Does The Menopause Affect Your Pelvic Floor?
The simple answer is, yes - the menopause can affect your pelvic floor. Beyond the well-known symptoms like hot flashes and mood swings, menopause brings about changes in the body that can impact various aspects of health, including the pelvic floor.
In this blog post, we will explore how menopause affects the pelvic floor muscles and discuss proactive ways to address pelvic health during this significant life stage.
How Menopause Affects the Pelvic Floor Muscles
1. Tissue Atrophy
During menopause, estrogen levels decline, impacting the thickness and elasticity of vaginal and urethral tissues. Estrogen plays a crucial role in maintaining the health of these tissues, and its decrease can lead to tissue atrophy. This can result in discomfort, dryness, and an increased susceptibility to infections.
Unfortunately too many women suffer in silence with this assuming that it is 'just' a factor of getting older. Please do see your medical practitioner and for most women this can be treated relatively quickly with estrogen.
Topical vaginal estrogen effectively addresses symptoms of vaginal atrophy without elevating systemic estrogen levels. This treatment is accessible in various forms, including cream, vaginal pills, and rings. Your healthcare provider can guide you through each option, helping you determine the most suitable choice based on your individual needs.
For a deeper understanding of how estrogen influences the pelvic floor, check out our blog on How Estrogen Can Affect Your Pelvic Floor.
2. Urinary Incontinence & Frequency
Weakened pelvic floor muscles may struggle to adequately support the bladder and urethra, leading to urinary incontinence and increased frequency. The loss of muscle tone can make it challenging to control the release of urine, impacting a woman's daily life and causing embarrassment. Understanding these changes is crucial during the menopause.
3. Pelvic Organ Prolapse
The decreased estrogen levels during menopause can contribute to weakened pelvic floor support, potentially resulting in pelvic organ prolapse. This condition occurs when the pelvic organs, such as the bladder or uterus, descend into the vaginal space. It can lead to discomfort, a feeling of fullness, and even impact sexual function.
4. Sexual Dysfunction
Menopause can bring about changes in sexual function due to hormonal shifts and the effects on pelvic floor muscles.
Vaginal dryness, decreased libido, and discomfort during intercourse are common concerns. Understanding these issues is crucial for seeking appropriate solutions to maintain a fulfilling sex life during and after menopause.
5. Changes in Connective Tissues
Menopause can lead to alterations in connective tissues within the pelvic region. Estrogen, which is essential for maintaining the strength and flexibility of connective tissues, diminishes during menopause. This reduction can result in weakened support for pelvic organs, contributing to issues like pelvic floor dysfunction.
Understanding the role of connective tissues in pelvic health provides valuable insights into the broader implications of menopause on the body.
6. Impact on Muscular Coordination
Menopause not only affects muscle tone but can also impact muscular coordination within the pelvic floor. The intricate interplay of muscles in this region is essential for various functions, including bladder and bowel control.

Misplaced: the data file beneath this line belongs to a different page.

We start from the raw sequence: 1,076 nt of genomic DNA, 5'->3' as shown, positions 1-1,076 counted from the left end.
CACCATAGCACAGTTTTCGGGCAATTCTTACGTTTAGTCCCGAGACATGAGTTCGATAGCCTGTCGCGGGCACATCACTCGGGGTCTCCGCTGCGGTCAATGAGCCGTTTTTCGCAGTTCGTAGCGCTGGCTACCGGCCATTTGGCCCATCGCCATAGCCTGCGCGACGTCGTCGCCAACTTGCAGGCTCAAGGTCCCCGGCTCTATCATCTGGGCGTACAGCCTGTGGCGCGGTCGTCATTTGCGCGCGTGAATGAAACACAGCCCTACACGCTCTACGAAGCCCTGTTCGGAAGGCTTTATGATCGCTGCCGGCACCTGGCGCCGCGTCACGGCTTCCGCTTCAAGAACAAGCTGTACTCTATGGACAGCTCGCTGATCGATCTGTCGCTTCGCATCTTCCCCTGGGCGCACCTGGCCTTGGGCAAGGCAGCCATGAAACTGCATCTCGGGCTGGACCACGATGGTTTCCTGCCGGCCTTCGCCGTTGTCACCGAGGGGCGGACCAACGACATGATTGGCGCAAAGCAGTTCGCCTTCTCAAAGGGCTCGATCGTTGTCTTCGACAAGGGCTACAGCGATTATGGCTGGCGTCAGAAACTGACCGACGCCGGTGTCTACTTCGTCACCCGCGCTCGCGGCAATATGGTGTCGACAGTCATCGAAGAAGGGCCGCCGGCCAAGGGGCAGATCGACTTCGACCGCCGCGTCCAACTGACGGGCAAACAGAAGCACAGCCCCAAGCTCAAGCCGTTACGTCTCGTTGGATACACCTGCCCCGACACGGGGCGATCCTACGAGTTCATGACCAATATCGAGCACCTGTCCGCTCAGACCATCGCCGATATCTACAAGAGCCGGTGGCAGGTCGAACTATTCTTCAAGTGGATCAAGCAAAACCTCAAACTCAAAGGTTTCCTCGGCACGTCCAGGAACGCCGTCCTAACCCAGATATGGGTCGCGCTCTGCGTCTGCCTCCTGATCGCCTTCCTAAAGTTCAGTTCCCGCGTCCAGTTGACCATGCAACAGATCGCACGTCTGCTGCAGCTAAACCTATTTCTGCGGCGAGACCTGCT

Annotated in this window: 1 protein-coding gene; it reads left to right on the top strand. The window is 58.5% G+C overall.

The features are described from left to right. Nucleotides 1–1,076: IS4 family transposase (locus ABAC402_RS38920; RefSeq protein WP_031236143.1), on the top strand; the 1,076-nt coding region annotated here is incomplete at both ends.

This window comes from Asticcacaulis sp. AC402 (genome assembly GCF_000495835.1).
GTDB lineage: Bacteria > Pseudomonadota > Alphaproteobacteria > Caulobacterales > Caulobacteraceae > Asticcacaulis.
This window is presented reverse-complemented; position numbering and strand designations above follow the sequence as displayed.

Hormonal changes during menopause may disrupt this coordination, leading to issues like fecal incontinence or difficulty controlling bowel movements.
Understanding these complexities can empower women to seek targeted interventions and exercises for improving muscular coordination.
7. Psychological Impact on Pelvic Health
The hormonal fluctuations and physical changes during menopause can also have a psychological impact on pelvic health. Issues such as anxiety, depression, or stress can contribute to pelvic floor dysfunction.
Recognizing the interconnectedness of mental health and pelvic well-being is crucial for a holistic approach to managing menopausal symptoms.
Incorporating stress-reduction techniques and seeking emotional support can be integral components of maintaining optimal pelvic health during this life stage.
"Self Care Isn't Selfish"
How to Proactively Address Pelvic Health in Menopause
To proactively address pelvic health during menopause, women can incorporate targeted exercises, known as 'Kegels' into their daily routines. You should be aiming for 2 to 3 sets a day - EVERY Day!
To ensure that you are doing your Kegels correctly and for best results, you can use our pelvic floor toner:
Secret Whispers Pelvic Floor Toner is designed to strengthen your pelvic floor muscles in a safe and effective way to help improve bladder control, enhance sexual sensation, and promote overall pelvic health. Just 15 minutes a day is all that is needed.
Additionally, vaginal estrogen therapy may be recommended to counteract the effects of declining estrogen levels. These approaches aim to strengthen and maintain the health of pelvic floor muscles.
In conclusion, understanding the multifaceted impact of menopause on the pelvic floor is crucial for women's overall well-being. By addressing various aspects, from tissue health to psychological well-being, women can navigate this life stage with resilience and proactive strategies.
For more information on menopause, pelvic prolapse and related topics, check out our blog.
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- Recommended foods you can eat to help you naturally increase your estrogen and some fabulous recipes.
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